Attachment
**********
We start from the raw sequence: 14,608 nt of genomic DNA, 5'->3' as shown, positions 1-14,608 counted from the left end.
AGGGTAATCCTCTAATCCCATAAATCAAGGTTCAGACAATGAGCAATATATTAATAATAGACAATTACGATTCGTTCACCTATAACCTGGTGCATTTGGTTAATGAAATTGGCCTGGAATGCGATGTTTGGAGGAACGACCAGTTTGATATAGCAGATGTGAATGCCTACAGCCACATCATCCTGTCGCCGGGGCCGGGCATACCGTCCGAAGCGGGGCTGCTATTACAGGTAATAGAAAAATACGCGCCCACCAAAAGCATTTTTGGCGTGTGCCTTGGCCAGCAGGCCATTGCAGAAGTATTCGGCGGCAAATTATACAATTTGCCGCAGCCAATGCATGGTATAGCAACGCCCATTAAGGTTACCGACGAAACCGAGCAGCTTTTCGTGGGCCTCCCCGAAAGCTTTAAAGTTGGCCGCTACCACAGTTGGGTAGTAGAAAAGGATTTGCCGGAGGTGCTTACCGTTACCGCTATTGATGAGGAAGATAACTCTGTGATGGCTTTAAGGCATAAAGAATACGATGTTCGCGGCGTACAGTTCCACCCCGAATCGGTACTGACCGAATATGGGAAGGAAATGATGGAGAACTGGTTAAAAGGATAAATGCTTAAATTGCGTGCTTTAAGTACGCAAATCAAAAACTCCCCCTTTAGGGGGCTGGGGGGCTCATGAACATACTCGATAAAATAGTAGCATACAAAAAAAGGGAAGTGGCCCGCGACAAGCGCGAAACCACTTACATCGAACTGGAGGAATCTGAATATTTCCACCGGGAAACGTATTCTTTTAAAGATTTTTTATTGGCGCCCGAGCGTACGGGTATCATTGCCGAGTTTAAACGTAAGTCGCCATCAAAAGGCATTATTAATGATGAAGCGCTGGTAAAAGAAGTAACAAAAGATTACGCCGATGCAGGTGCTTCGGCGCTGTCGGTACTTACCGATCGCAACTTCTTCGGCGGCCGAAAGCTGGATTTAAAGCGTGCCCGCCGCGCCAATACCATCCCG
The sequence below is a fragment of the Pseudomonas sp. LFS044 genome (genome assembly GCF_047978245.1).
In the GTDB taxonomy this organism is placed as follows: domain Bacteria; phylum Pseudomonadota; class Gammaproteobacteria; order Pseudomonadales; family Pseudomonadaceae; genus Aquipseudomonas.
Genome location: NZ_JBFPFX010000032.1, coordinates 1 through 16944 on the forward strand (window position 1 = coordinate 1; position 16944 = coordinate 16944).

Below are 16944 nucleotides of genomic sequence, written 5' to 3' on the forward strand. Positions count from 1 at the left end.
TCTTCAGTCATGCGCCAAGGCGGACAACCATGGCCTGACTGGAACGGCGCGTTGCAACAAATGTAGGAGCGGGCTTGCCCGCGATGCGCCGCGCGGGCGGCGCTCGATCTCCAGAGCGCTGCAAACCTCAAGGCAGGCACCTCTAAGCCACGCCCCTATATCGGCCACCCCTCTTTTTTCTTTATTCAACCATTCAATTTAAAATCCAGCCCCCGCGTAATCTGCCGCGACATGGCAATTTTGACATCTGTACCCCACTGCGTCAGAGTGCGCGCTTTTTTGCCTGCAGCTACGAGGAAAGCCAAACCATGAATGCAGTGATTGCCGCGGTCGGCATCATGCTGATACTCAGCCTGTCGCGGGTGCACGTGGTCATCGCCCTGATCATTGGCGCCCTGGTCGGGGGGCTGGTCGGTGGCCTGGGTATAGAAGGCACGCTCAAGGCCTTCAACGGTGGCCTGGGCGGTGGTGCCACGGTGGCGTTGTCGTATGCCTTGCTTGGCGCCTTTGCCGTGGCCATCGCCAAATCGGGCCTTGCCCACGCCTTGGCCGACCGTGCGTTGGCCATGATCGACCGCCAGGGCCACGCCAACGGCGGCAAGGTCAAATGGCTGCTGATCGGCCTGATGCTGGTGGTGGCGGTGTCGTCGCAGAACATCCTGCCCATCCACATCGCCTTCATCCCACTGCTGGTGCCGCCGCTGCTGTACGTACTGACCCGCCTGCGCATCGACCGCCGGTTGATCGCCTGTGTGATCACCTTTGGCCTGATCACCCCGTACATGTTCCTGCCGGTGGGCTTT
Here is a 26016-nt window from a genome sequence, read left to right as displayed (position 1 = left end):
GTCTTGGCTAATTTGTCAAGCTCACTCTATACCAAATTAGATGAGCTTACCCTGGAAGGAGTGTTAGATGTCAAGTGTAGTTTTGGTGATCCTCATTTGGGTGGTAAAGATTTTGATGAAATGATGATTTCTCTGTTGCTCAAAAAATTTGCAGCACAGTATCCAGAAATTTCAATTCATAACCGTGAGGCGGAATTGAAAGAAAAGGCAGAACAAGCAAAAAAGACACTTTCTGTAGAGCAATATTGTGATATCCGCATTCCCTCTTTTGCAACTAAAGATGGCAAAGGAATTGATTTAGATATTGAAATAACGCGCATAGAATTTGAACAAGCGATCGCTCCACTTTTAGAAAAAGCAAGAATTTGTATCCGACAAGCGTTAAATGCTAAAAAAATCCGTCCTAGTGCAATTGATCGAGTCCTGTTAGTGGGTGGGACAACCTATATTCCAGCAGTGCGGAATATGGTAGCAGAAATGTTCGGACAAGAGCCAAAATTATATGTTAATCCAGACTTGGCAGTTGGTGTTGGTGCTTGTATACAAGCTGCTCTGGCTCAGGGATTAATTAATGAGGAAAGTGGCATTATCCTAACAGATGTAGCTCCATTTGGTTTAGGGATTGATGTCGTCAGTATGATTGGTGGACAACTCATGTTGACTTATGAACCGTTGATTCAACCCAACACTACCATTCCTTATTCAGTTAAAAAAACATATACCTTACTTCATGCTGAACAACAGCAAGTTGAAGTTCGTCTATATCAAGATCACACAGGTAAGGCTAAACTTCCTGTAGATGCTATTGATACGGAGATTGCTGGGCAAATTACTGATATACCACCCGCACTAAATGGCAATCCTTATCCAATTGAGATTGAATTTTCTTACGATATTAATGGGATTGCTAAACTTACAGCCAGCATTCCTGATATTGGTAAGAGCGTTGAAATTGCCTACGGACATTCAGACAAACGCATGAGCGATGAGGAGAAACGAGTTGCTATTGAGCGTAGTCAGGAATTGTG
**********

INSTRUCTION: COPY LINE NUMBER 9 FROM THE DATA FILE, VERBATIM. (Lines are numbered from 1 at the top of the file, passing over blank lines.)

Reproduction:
GTCTTGGCTAATTTGTCAAGCTCACTCTATACCAAATTAGATGAGCTTACCCTGGAAGGAGTGTTAGATGTCAAGTGTAGTTTTGGTGATCCTCATTTGGGTGGTAAAGATTTTGATGAAATGATGATTTCTCTGTTGCTCAAAAAATTTGCAGCACAGTATCCAGAAATTTCAATTCATAACCGTGAGGCGGAATTGAAAGAAAAGGCAGAACAAGCAAAAAAGACACTTTCTGTAGAGCAATATTGTGATATCCGCATTCCCTCTTTTGCAACTAAAGATGGCAAAGGAATTGATTTAGATATTGAAATAACGCGCATAGAATTTGAACAAGCGATCGCTCCACTTTTAGAAAAAGCAAGAATTTGTATCCGACAAGCGTTAAATGCTAAAAAAATCCGTCCTAGTGCAATTGATCGAGTCCTGTTAGTGGGTGGGACAACCTATATTCCAGCAGTGCGGAATATGGTAGCAGAAATGTTCGGACAAGAGCCAAAATTATATGTTAATCCAGACTTGGCAGTTGGTGTTGGTGCTTGTATACAAGCTGCTCTGGCTCAGGGATTAATTAATGAGGAAAGTGGCATTATCCTAACAGATGTAGCTCCATTTGGTTTAGGGATTGATGTCGTCAGTATGATTGGTGGACAACTCATGTTGACTTATGAACCGTTGATTCAACCCAACACTACCATTCCTTATTCAGTTAAAAAAACATATACCTTACTTCATGCTGAACAACAGCAAGTTGAAGTTCGTCTATATCAAGATCACACAGGTAAGGCTAAACTTCCTGTAGATGCTATTGATACGGAGATTGCTGGGCAAATTACTGATATACCACCCGCACTAAATGGCAATCCTTATCCAATTGAGATTGAATTTTCTTACGATATTAATGGGATTGCTAAACTTACAGCCAGCATTCCTGATATTGGTAAGAGCGTTGAAATTGCCTACGGACATTCAGACAAACGCATGAGCGATGAGGAGAAACGAGTTGCTATTGAGCGTAGTCAGGAATTGTG